LaFayette ex-firefighter accused of arson escapes prison time

LaFayette ex-firefighter accused of arson escapes prison time

June 7th, 2012 by Joy Lukachick Smith in News

Marvin Chase, a former volunteer LaFayette firefighter charged with arson

A former firefighter who was once called a serial arsonist and accused of lighting dozens of fires two years ago won't have to serve time in a Georgia prison.

Marvin Chase pleaded guilty to seven counts of first-degree arson and one count of second-degree arson earlier this week and was sentenced to 15 to 18 months at a minimum-security detention center.

Chase's attorney, David S. West, said the sentencing was a victory because Chase didn't go to prison. The sentence also shows that the former LaFayette, Ga., firefighter wasn't responsible for 20 to 30 arsons that were originally pinned on him, West said.

"The case was never what [authorities] were making it out to be," West said.

But police say they still believe Chase set dozens of fires at abandoned houses during the five years he was a firefighter, but they couldn't prove all the cases.

Georgia law requires police to find the property owner of a burned structure and have the owner prove the property is theirs, said LaFayette police Sgt. Stacey Meeks. But many of the property owners for the burned homes had died, and taxes hadn't been paid in more than 20 years on several of the buildings.

"Yes, it was as big as we claimed, but we couldn't locate the property owners," Meeks said.

Chase was 33 years old when he was arrested in December 2010 on one count of arson but, during a news conference, authorities said they would be able to prove he was responsible for years of fires set mainly in the Linwood area of LaFayette.

Before his arrest, a witness came forward saying that, while working at his job for the city's water and sewer department, Chase bragged that he had set the fires, Meeks said.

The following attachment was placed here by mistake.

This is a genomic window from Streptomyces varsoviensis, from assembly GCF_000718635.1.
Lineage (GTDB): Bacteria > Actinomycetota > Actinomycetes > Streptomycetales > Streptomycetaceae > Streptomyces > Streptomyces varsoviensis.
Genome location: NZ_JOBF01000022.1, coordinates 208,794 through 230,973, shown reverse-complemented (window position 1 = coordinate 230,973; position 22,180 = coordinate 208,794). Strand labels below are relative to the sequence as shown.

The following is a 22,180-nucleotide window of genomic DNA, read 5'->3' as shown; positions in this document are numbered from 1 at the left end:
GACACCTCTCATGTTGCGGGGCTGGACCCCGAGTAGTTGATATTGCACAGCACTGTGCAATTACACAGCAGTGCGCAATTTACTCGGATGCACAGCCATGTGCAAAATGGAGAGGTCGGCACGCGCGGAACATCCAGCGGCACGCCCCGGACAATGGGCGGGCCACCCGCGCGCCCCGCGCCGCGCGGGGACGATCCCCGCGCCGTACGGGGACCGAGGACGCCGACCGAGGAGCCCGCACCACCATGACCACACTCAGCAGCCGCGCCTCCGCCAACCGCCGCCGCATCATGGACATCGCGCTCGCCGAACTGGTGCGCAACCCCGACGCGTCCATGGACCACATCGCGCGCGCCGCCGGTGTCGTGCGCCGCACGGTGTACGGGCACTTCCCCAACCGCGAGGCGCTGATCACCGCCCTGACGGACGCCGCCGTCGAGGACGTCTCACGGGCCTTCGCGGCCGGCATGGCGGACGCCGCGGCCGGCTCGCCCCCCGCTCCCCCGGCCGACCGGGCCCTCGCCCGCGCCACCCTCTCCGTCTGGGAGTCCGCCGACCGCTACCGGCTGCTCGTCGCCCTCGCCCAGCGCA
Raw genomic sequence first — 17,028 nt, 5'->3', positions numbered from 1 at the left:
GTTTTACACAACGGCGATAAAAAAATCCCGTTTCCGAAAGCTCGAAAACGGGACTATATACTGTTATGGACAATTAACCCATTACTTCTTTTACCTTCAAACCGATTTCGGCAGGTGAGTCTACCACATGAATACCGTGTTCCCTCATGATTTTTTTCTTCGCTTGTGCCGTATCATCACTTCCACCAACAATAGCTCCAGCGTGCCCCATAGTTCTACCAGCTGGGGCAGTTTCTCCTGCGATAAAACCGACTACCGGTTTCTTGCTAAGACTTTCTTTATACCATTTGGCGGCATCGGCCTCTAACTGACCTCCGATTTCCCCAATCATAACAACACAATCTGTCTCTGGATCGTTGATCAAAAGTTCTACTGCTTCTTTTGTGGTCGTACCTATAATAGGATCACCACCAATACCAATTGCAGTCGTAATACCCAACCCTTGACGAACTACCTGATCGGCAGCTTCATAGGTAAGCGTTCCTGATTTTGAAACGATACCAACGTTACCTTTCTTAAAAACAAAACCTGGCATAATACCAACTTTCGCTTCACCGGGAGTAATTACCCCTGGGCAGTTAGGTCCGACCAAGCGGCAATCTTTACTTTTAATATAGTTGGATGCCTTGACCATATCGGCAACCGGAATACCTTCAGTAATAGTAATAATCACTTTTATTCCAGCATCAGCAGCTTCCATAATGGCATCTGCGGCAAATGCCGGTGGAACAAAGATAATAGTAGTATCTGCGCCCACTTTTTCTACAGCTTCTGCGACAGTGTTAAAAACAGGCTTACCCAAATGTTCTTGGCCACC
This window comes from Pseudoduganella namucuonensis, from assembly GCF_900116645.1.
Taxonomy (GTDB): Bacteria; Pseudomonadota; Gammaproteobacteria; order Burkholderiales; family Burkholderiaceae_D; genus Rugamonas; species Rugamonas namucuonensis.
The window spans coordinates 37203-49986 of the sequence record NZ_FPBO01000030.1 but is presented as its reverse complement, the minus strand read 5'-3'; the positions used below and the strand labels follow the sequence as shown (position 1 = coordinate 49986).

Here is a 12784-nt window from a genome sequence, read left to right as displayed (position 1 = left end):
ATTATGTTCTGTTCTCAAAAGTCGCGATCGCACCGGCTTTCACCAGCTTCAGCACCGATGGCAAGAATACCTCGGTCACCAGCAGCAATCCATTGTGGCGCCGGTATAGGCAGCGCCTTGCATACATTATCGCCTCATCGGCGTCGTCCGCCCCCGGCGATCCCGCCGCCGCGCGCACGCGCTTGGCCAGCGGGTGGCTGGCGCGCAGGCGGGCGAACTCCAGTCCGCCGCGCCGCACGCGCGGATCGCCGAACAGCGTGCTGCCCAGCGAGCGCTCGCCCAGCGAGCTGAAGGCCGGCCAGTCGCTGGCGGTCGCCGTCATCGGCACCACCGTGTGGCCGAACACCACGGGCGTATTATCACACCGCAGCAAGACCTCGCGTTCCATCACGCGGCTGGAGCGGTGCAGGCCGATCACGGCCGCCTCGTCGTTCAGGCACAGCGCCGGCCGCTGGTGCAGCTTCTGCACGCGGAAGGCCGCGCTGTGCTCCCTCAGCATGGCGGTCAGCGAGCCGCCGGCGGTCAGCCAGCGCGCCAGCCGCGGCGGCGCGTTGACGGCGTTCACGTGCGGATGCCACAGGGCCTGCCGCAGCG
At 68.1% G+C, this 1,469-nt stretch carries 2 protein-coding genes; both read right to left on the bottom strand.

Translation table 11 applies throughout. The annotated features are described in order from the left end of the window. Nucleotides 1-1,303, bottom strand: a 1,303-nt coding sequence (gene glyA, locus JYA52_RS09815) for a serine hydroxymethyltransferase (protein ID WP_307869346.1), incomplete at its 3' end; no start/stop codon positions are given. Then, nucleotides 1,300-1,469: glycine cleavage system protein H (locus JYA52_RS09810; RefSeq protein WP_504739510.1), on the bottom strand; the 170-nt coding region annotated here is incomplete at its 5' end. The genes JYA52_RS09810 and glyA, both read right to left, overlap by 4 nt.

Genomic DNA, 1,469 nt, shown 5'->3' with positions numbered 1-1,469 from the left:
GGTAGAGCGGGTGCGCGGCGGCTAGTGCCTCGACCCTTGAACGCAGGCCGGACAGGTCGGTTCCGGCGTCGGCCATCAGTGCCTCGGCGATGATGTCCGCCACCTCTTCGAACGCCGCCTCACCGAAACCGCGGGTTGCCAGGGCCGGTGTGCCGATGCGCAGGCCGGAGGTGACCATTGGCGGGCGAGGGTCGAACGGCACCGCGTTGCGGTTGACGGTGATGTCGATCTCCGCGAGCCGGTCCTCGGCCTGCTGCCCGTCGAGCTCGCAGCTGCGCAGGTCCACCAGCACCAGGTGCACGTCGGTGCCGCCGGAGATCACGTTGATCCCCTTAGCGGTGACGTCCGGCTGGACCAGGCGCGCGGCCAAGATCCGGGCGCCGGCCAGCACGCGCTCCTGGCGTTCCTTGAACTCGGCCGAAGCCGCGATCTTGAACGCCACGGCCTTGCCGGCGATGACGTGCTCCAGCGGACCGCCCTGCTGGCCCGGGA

When the state fire marshal investigated the arsons, he told police that most of the fires were started in a similar manner. Some similarities included entering the house through a back door, lighting the fire in a back room such as the kitchen and using flammable liquid to light the flames, Meeks said.

But police believe Chase got better at starting the fires and eventually had it timed. One strategy was to leave a cigarette on a magazine so it would start a flame within an hour, police said.

During questioning after he was arrested, Chase admitted to lighting the fires, saying: "I pretty much did all of them," Meeks said, reading a confession letter Chase later signed.

But West said that statement doesn't mean anything. Chase only admitted to lighting about four of the fires and gave specific details about only one fire, he said.

After Chase is released from a detention center, he will be on 20 years' probation, court records show.

And if he completes probation without another felony, he won't have a record, his attorney said.

Meanwhile, several people at the hearing on Monday speculated about why Chase lit the fires, such as he had a fascination with fires or deliberately wanted to get rid of dilapidated houses, West said. But Chase gave no explanation for why he did it.

"He made a mistake," West said.

Police assume he lit the fires for the financial benefit since he was a volunteer firefighter and would be compensated for putting out the flames on a pay scale that depended on the type of fire call.

"He was getting paid to fight fires, and making the most money for structural fires," Meeks said. But he added, "[Chase] was basically a likable guy, he just made a bad decision."